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I noticed C defines the entry point as a main() function. So does Java. So does C++ (or not, because functions called as global variable initializers are called before main(). I was wondering. Is there a reason for requiring a user-defined function to be the entry point of the program? Is this (typically) how executable work, or is this just a higher level language requirement? Could a language be designed that does not use a function as an entry point, that executes very slightly faster because the function-call overhead of calling main() is eliminated?

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    $\begingroup$ It's not just "low level" languages that do it. Java, Kotlin, and Rust I would not consider low level, but they all use a main function $\endgroup$
    – Seggan
    Commented May 26, 2023 at 19:39
  • $\begingroup$ Haskell too I think $\endgroup$
    – Seggan
    Commented May 26, 2023 at 19:45
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    $\begingroup$ This is essentially a duplicate of What are the advantages and disadvantages of only allowing top level declarations? ─ if you allow only declarations at the top level then your program's entry point must likewise be a declaration (e.g. a function declaration). Inversely, if you allow statements at the top level then the top-level statements must be the entry point because "when the program starts" is the only sensible time to execute those statements. $\endgroup$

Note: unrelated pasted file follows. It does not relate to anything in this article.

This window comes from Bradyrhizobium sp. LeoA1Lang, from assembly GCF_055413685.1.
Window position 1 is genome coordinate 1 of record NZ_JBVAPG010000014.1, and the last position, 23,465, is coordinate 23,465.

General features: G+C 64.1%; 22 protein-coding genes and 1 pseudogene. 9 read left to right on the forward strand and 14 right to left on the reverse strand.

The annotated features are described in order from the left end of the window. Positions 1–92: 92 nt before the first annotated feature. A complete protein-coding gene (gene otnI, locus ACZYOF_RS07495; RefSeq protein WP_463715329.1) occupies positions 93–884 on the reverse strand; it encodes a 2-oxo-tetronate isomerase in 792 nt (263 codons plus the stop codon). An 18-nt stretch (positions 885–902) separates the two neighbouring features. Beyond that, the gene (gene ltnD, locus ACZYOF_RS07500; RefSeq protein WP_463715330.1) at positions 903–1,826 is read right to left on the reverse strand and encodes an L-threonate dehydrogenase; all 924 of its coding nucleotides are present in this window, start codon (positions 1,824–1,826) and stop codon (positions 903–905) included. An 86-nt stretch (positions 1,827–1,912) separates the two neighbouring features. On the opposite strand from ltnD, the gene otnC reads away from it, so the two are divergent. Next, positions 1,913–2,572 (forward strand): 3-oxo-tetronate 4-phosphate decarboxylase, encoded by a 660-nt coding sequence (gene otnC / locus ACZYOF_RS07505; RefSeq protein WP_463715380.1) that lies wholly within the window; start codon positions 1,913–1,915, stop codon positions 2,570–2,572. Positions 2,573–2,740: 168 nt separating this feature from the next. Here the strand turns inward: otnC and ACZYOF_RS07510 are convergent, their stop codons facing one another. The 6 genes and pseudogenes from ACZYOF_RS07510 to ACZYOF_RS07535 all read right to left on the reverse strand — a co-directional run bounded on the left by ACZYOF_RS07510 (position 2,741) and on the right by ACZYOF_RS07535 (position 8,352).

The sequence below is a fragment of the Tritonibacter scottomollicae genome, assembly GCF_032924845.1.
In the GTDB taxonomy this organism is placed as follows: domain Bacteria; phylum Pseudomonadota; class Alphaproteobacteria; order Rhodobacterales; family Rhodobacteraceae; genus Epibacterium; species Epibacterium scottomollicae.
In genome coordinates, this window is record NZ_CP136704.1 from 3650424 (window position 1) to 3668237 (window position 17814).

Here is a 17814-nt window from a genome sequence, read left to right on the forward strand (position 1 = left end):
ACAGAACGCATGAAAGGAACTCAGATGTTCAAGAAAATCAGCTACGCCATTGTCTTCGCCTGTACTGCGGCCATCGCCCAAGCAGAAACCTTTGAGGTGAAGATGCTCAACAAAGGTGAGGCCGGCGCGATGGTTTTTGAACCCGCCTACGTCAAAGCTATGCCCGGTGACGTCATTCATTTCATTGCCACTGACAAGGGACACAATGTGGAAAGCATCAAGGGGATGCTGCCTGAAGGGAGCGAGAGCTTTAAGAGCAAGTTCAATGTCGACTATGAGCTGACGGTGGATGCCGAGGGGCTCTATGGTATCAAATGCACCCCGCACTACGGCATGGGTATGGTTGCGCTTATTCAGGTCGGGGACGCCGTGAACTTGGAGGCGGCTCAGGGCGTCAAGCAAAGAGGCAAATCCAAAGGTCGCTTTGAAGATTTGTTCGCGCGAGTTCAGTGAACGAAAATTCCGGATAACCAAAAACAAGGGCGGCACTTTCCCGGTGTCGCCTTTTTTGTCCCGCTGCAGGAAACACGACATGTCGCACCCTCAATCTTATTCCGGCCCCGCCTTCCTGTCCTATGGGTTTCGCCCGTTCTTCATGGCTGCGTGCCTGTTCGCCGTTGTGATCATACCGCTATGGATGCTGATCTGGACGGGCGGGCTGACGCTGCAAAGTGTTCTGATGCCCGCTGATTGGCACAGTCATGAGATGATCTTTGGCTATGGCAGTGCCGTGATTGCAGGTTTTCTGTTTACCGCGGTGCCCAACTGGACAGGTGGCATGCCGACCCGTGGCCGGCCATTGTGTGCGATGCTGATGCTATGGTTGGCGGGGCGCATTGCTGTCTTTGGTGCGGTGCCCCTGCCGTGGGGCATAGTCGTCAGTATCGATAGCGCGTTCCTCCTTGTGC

– kaya3
    Commented May 26, 2023 at 20:27
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    $\begingroup$ I don't think this is a dupe of the proposed question. This is asking about the performance penalty of calling a function at the start of a program (and makes the assumption, which I had assumed not to be the case, that main is physically called using something like a call instruction). Whether or not the assumption underlying this question is correct, and the tradeoffs of a language where that is true, are both independent of the dupe target and interesting in their own right. $\endgroup$ Commented May 26, 2023 at 21:39
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    $\begingroup$ IMO this question has more to do with low-level semantics while the other one is about syntax. For instance I don't think any of the current answers can be meaningfully moved. $\endgroup$
    – Longinus
    Commented May 27, 2023 at 2:35

2 Answers 2

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This depends both on language design as well as, more broadly, operating system design.

Many languages such as Python, PHP, Ruby or ECMAScript, but also Swift, C# or Holy C, as well as many implementations, do not require routines as entry points and instead start "executing from the top of a file" - whatever that means according to each of those.

function hello(string $s)
{
    echo("Hello " . $s . "!");
}

hello("World!"); //interpreter just runs that

Others have as entry point the computation of a variable or constant.
Haskell is notable there: it has a main constant of some IO a type.

hello :: String -> IO ()
hello s = putStrLn $ "Hello " ++ s ++ "!"

main :: IO ()
main = hello "World"

Note how hello is a function but main is not.

But those rules are established by programming languages.
Operating systems and language implementations may disagree and come up with their own sets of rules.
Languages, OSs and implementations may or may not be compatible with each other.

For instance C and C++ both are specified in terms of two distinct environments: Hosted and Freestanding.